Lions general manager Bob Quinn said at the NFL combine on Wednesday that the franchise is still working through evaluating players -- including the former Pro Bowler, who missed half of last season with a neck injury and never appeared fully healthy throughout 2018.
“Everyone’s kind of different in terms of the evaluation process on each player. Some players you can have the evaluation done in a couple weeks after the season, some guys linger a little bit longer,” Quinn said. “I would say T.J. is in that category of someone that we’re still kind of going through the process of thinking about what we want to do and kind of talking to T.J. a little bit here and there.
“Those conversations between myself and him we’ll kind of keep private.”
Part of the question with Lang, who is entering the final year of his contract, is his cap number of $11,510,418 this year, along with the $500,000 roster bonus he'll get if he’s on the team the fifth day of the new league year. Lang’s cap hit is the fourth-largest on the team behind Matthew Stafford, Darius Slay and Rick Wagner.
There is the possibility the Lions would ask Lang, 31, to take a pay cut -- something he didn’t rule out the day after the season ended. He said then he wanted to take his time before making the decision about whether he would play in 2019.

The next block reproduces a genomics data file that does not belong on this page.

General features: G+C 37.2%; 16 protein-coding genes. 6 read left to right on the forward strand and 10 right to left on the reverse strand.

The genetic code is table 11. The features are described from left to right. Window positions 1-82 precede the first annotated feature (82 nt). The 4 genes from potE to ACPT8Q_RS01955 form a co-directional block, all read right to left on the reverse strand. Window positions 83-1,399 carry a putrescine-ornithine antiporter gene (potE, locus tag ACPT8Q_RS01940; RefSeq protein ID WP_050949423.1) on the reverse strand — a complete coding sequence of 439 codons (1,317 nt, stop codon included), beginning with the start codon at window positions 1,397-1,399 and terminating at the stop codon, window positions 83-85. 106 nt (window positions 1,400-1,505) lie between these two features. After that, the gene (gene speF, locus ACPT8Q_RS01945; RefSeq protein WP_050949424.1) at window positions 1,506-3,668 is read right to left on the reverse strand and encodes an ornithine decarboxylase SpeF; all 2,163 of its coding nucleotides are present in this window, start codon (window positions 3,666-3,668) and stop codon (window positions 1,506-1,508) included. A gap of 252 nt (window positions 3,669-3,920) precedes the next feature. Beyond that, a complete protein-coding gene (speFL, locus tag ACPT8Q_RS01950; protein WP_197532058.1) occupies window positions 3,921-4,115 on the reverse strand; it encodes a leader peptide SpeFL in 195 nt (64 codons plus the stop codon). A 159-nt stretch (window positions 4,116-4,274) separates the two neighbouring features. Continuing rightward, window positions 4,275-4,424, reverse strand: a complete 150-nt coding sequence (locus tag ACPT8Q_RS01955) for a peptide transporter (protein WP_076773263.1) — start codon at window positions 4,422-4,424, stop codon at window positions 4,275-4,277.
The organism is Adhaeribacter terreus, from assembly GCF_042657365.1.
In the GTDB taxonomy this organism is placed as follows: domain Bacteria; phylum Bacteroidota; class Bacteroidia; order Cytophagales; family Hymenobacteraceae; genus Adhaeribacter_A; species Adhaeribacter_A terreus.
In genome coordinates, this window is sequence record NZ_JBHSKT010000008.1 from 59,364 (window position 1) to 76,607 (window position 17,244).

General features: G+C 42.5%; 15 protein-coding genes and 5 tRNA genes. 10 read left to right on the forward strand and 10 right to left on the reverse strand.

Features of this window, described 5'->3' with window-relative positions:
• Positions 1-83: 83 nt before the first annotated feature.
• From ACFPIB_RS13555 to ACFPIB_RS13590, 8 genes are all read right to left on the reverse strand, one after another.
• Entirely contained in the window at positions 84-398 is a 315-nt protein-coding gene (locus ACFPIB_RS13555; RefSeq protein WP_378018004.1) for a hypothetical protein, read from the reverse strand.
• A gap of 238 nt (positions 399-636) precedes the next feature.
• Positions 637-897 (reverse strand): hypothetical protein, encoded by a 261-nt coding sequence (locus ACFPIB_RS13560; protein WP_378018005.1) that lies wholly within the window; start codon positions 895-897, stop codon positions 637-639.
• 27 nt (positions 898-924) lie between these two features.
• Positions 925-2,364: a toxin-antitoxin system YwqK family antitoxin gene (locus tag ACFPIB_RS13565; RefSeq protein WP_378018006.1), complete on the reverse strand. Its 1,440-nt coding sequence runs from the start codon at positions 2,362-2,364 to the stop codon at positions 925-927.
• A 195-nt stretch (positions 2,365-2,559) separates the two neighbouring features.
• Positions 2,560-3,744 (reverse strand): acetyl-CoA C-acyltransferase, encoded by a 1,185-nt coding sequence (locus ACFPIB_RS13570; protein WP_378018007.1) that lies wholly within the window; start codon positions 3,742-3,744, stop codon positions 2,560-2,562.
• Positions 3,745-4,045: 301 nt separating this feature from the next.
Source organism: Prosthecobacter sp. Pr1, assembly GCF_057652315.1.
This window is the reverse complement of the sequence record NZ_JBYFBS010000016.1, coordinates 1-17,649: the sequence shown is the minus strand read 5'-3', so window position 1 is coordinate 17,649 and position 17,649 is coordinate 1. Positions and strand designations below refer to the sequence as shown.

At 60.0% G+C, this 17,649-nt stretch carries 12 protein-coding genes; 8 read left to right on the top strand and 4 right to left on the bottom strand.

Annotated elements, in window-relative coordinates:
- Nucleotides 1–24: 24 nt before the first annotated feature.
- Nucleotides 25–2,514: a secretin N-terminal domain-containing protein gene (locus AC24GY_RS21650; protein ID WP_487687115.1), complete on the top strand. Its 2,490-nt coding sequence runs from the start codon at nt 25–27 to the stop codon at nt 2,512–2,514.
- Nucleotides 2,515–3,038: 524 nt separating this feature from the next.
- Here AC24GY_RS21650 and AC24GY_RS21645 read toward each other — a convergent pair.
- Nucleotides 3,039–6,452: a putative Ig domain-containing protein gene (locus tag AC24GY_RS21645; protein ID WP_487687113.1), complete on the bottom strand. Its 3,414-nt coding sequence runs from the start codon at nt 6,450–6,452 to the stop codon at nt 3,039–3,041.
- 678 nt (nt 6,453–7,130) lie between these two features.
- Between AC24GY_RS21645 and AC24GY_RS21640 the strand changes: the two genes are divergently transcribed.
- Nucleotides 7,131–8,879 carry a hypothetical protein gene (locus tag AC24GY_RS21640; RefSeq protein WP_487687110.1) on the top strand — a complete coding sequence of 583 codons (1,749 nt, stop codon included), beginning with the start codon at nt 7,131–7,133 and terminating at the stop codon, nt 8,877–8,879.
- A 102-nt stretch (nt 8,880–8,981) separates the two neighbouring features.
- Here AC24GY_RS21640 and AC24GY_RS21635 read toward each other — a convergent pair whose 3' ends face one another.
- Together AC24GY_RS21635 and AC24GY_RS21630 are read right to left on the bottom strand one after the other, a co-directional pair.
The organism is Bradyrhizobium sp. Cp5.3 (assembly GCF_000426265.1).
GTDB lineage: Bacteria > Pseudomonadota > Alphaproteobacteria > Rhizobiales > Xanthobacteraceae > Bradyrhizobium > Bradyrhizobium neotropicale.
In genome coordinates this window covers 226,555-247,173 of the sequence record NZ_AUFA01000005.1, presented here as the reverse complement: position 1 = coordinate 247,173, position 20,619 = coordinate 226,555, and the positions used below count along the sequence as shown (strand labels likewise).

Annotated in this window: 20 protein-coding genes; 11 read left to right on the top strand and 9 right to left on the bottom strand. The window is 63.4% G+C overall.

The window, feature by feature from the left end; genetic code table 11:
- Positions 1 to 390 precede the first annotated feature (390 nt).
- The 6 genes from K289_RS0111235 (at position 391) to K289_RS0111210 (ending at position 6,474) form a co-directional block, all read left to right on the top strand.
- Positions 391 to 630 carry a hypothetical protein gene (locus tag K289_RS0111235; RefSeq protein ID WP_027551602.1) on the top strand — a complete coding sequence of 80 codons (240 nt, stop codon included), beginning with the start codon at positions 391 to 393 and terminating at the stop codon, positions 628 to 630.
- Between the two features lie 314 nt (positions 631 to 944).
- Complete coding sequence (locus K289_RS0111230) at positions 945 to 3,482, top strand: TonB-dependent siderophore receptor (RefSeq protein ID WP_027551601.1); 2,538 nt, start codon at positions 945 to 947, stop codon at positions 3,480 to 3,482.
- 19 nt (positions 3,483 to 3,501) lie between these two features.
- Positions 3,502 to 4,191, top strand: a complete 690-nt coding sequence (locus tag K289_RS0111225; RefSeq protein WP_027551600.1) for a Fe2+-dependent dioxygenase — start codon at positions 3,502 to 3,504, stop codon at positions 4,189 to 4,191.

Lang said his neck injury wasn’t serious enough to end his career and that he didn’t need surgery on it.
“I think everybody wants to have a chance to go out on their terms, and I’m no different,” Lang said in December. “I’m not going to make a decision one way or the other any time soon. I’ve had a lot of time off the last couple months.
“I’ve been trying to keep myself busy around here and helping out in different ways with the guys.”
His need to make a decision might be approaching, though, as it could alter how Detroit approaches free agency and the draft. The franchise has Kenny Wiggins, Joe Dahl and Leo Kolomatangi on the roster as potential in-house options if Lang doesn’t return.
But none of them has shown he can handle the position on a day-to-day basis, meaning if Lang is gone for 2019, it becomes a high-level need. Even if he’s back, though, it’s a spot Quinn will have to think about long-term because Lang isn’t under contract for 2020.